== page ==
There is significant competition for top talent in the financial services space. Writing a standout job description is an essential step toward attracting the right individuals to join your company.
When you have the appropriate requirements matched to a list of tasks you want your new employee to perform, you will be more likely to bring in someone who is both qualified and excited about the position. The best job descriptions do much more than help you locate ideal candidates. They also:
• Put expectations in place for what the employee should be doing on a daily basis
• Help you hold the employee accountable for the tasks they are to perform
• Are the foundation for performance expectations and reviews
• Act as a reference point for the candidate’s future career advancement at your company
There are three main parts to a job description: 1) a summary of the role, 2) the list of qualities/experience the candidate must have for the role, and 3) the role’s responsibilities/duties. Your job description should be practical, clear and to the point. Below, we will discuss how to come up with the description and put your ideas into the right structure.
Writing the Description
Begin with the Ideal: Imagine your ideal employee for this role, and turn that picture into a wish list of tasks and qualities. First, write the job title at the top of the page then jot down all of the tasks you want the employee to accomplish in this role. Next, think about the skills your future employee needs to complete these tasks (writing skills, public speaking abilities, well-versed in Word/Excel, etc.), and any degrees or licenses they must hold. Also consider the qualities you want your future employee to have (organized, detail-oriented, personable, etc.). Write all these down, starring the especially important ones.
Narrow it Down to Essentials: You often need to take your wish list and pare it down to something more realistic. For example, if you want your employee to be creative and have the ability to think outside the box, leave qualities like “analytical” or “well organized” off the list. Or, finding someone who could—or would want to—do financial planning as well as administrative work would be a stretch.
Narrow down your brainstorm list to include everything you absolutely must have in an employee for him or her to be effective in the role, using your starred items to guide you. Leave the nice-to-haves off the official job description, but keep them in your notes to consider as you interview candidates.
Structuring the Description
The Essentials: Now that you have the basis for your job description, you can put your brainstorming list into the right structure. At the very top of the page, write the job title, salary range, position location, manager (or whomever the individual will report to) and department (if applicable).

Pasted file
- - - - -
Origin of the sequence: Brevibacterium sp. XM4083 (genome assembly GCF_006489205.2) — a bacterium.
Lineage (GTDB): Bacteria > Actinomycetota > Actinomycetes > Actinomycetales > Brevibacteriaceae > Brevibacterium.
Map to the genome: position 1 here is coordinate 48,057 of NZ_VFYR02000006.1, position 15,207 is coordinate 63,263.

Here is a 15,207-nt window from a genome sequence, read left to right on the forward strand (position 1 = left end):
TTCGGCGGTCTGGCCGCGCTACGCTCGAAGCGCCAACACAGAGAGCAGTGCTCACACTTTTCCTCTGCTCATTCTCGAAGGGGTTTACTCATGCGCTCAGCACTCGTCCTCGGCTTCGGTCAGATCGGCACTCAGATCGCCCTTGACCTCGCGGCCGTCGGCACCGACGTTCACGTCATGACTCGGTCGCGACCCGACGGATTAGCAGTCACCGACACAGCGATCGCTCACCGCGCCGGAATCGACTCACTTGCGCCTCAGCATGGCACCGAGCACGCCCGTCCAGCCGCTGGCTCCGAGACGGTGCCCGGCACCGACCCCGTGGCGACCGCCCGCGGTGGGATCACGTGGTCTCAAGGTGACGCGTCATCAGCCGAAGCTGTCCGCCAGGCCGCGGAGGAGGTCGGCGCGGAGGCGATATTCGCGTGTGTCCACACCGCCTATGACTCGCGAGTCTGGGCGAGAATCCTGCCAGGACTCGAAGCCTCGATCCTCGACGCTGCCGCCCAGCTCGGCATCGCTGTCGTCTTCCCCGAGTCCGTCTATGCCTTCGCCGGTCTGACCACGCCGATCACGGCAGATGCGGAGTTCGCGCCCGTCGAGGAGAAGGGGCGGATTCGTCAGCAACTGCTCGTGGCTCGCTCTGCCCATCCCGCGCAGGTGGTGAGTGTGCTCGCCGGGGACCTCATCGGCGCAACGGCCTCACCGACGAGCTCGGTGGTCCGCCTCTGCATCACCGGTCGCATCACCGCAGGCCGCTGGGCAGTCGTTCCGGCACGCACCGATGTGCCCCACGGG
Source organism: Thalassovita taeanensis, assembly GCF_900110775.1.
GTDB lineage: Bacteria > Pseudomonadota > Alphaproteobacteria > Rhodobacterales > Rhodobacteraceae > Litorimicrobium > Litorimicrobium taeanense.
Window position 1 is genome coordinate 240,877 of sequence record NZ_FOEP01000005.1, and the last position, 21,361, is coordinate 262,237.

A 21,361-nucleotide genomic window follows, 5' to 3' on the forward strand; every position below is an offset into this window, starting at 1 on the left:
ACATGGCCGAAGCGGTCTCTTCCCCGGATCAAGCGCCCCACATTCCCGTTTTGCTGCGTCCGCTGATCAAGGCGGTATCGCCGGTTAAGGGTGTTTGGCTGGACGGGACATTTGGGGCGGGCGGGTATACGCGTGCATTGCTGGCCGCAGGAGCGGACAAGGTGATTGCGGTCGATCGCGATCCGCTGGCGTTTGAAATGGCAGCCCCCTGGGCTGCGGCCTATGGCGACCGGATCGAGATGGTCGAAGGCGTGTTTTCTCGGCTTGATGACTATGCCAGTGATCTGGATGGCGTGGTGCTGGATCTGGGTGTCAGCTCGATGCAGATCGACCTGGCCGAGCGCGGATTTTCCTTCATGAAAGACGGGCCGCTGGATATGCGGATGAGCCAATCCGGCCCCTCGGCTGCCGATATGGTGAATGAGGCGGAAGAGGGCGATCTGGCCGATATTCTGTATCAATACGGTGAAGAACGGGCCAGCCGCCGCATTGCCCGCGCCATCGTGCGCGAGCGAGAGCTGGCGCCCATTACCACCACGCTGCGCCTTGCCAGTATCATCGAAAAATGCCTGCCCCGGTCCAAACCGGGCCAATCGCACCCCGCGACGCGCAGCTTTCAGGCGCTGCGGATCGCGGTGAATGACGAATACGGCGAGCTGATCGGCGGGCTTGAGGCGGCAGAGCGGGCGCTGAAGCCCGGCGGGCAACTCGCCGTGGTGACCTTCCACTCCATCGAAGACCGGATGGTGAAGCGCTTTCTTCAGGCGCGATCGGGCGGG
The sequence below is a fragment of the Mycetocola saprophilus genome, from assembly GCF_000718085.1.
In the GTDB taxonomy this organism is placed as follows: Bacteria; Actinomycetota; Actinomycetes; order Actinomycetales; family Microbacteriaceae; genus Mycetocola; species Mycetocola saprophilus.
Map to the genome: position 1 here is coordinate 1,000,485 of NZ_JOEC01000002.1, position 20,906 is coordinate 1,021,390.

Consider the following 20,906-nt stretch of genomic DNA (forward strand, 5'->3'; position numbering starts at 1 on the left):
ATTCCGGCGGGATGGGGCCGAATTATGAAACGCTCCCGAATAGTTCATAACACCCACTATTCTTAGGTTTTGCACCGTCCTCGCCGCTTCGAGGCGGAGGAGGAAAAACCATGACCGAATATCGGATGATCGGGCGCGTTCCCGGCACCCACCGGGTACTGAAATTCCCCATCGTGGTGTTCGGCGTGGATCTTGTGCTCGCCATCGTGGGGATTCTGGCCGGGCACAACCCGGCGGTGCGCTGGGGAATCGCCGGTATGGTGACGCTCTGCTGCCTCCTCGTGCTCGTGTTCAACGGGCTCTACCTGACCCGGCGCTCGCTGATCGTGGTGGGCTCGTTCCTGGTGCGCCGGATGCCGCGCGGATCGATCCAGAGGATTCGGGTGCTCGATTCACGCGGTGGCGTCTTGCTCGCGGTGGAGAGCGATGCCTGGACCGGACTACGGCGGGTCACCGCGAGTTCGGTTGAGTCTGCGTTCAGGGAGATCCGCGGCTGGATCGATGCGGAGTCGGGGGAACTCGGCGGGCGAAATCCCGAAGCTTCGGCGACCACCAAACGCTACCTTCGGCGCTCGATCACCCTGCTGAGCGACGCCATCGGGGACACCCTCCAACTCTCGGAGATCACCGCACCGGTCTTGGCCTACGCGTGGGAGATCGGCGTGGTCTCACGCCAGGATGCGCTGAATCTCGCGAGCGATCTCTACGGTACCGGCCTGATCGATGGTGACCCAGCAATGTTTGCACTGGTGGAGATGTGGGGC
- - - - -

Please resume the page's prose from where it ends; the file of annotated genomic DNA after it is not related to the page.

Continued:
The Summary Paragraph: This paragraph should appear at the top of the page, right below the essential facts of the job, and give candidates a good overview of the position’s purpose and responsibilities. For example, “The Administrative Assistant will support a team of three financial advisors to help ensure high-quality client service” would be a good starting sentence. Only two to three sentences are needed for the summary, but it should be compelling and offer them insight on the impact they will make to the firm.
The Requirements: This is your list of qualities and skills you want your candidate to have. Leave the word “required” off the end of each bullet point, as this should be implied if you are using a heading such as “Job Requirements.” Some things to consider including are:
• Knowledge of specific technologies or systems
• Degrees and licenses
• Years of experience in the industry or in specific roles
• Knowledge areas, such as financial planning or tax
The Task List: Title this last section something like “Position Responsibilities” and include every task the individual will perform in the role, as well as what systems or methods they will use to complete the tasks. For example, “Completes financial plans for each client using eMoney financial planning software.”
This list should also give candidates a better idea of where they will fit in the company. For example, “Works under the direction of lead advisors to build client presentations based on financial plans.”
Use bullet points that aren’t complete sentences, leaving off the subject. For example, “Handles client communications, including phone calls, emails and letters.”
What Not to Include
There are several items you should leave out of your job description, including:
• Instructions for how to do the job – This will happen in onboarding and training
• Opinions or recommendations – For example, you don’t want to say, “This role is challenging, but can be exciting for the right candidate”
• Tasks the candidate won’t do
• Abbreviations, acronyms or technical terms, unless understanding of these is a requirement
• Gendered pronouns
• Adverbs or adjectives that could be interpreted differently – For example, “occasional,” “frequently,” “some”
Wrap it Up
Once complete, read through your description to make sure it accurately describes the target employee and the tasks they will complete. Consider it with an eye toward future performance reviews. If there are too many responsibilities on the description, the employee will likely fail to live up to your expectations. On the other hand, if there aren’t enough responsibilities listed, you may be unable to hold the individual accountable for tasks you expect them to complete.
The process of writing a job description requires having a clear understanding of the job’s duties and responsibilities along with a concise picture of the skills required for the position. A well-defined job description will help attract the best candidates and help keep them in your firm long-term.